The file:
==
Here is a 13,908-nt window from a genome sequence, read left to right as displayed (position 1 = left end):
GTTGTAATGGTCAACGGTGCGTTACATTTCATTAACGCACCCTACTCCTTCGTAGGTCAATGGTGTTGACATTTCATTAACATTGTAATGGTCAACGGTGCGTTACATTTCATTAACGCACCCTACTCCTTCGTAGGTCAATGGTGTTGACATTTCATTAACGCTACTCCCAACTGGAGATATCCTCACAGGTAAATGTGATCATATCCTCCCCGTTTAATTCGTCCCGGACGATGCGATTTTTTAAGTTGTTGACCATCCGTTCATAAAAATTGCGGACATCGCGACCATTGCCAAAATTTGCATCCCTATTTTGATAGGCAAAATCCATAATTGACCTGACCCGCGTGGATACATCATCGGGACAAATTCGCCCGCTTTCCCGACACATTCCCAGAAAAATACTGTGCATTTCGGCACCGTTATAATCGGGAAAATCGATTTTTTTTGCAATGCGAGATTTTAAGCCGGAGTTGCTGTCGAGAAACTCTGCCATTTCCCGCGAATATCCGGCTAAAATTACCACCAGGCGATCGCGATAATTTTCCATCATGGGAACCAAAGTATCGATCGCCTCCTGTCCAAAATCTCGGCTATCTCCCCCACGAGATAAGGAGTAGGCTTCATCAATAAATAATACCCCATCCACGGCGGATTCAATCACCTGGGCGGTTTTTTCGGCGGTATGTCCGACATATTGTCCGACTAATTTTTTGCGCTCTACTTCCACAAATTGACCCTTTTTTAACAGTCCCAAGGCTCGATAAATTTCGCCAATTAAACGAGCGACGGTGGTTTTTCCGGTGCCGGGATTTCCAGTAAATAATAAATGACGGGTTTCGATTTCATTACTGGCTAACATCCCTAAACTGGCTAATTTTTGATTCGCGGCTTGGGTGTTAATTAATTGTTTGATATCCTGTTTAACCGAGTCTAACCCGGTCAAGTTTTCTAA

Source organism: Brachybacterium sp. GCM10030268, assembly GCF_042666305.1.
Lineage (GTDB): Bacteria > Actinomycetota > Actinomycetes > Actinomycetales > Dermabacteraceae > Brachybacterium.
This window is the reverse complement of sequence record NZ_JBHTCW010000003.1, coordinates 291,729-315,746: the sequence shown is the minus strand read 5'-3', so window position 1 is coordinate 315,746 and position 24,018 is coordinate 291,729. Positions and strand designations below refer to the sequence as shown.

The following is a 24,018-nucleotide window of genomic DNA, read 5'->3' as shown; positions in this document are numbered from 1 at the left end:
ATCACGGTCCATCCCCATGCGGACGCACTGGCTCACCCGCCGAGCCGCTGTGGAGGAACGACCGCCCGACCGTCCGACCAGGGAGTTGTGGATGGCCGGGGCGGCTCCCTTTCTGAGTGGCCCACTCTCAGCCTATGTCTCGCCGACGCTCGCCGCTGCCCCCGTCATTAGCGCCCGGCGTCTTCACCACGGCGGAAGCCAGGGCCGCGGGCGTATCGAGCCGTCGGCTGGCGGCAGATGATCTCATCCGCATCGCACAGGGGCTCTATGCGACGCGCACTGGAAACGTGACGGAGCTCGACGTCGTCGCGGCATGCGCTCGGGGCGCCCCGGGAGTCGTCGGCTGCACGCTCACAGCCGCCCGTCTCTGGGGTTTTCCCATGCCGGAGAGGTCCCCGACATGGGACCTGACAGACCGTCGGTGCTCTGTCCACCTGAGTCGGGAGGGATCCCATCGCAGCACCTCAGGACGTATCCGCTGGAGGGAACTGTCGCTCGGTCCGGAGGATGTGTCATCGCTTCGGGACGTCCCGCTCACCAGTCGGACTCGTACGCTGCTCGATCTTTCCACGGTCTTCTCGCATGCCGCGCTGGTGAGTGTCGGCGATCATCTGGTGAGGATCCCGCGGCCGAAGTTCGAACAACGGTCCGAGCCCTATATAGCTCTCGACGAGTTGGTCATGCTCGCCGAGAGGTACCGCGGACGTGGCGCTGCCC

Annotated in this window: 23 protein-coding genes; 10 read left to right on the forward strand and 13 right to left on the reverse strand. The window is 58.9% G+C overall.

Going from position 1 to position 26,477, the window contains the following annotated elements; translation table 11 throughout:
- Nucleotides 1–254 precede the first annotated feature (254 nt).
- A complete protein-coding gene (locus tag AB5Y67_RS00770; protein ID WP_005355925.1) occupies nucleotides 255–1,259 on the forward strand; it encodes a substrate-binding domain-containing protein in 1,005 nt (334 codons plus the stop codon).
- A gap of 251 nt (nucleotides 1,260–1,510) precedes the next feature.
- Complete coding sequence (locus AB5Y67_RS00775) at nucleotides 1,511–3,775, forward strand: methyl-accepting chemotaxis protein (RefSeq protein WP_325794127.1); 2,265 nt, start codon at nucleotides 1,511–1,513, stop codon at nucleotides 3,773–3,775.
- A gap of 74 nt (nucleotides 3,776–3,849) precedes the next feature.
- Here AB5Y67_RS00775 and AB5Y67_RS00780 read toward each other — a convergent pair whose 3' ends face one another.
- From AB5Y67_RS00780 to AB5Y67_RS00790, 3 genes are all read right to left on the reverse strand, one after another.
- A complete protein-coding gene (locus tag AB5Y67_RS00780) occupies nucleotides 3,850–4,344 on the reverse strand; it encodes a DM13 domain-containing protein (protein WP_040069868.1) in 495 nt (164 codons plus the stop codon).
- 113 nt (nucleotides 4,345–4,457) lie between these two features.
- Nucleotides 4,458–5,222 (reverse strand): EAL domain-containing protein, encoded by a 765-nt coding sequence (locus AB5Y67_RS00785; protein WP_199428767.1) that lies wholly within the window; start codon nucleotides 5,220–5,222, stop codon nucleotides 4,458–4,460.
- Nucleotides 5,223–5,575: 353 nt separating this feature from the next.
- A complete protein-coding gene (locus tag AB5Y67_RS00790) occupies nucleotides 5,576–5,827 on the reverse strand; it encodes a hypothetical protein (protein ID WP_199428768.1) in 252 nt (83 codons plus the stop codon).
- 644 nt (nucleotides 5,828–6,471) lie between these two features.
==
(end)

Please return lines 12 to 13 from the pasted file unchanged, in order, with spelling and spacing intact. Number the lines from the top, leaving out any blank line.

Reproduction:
- A gap of 251 nt (nucleotides 1,260–1,510) precedes the next feature.
- Complete coding sequence (locus AB5Y67_RS00775) at nucleotides 1,511–3,775, forward strand: methyl-accepting chemotaxis protein (RefSeq protein WP_325794127.1); 2,265 nt, start codon at nucleotides 1,511–1,513, stop codon at nucleotides 3,773–3,775.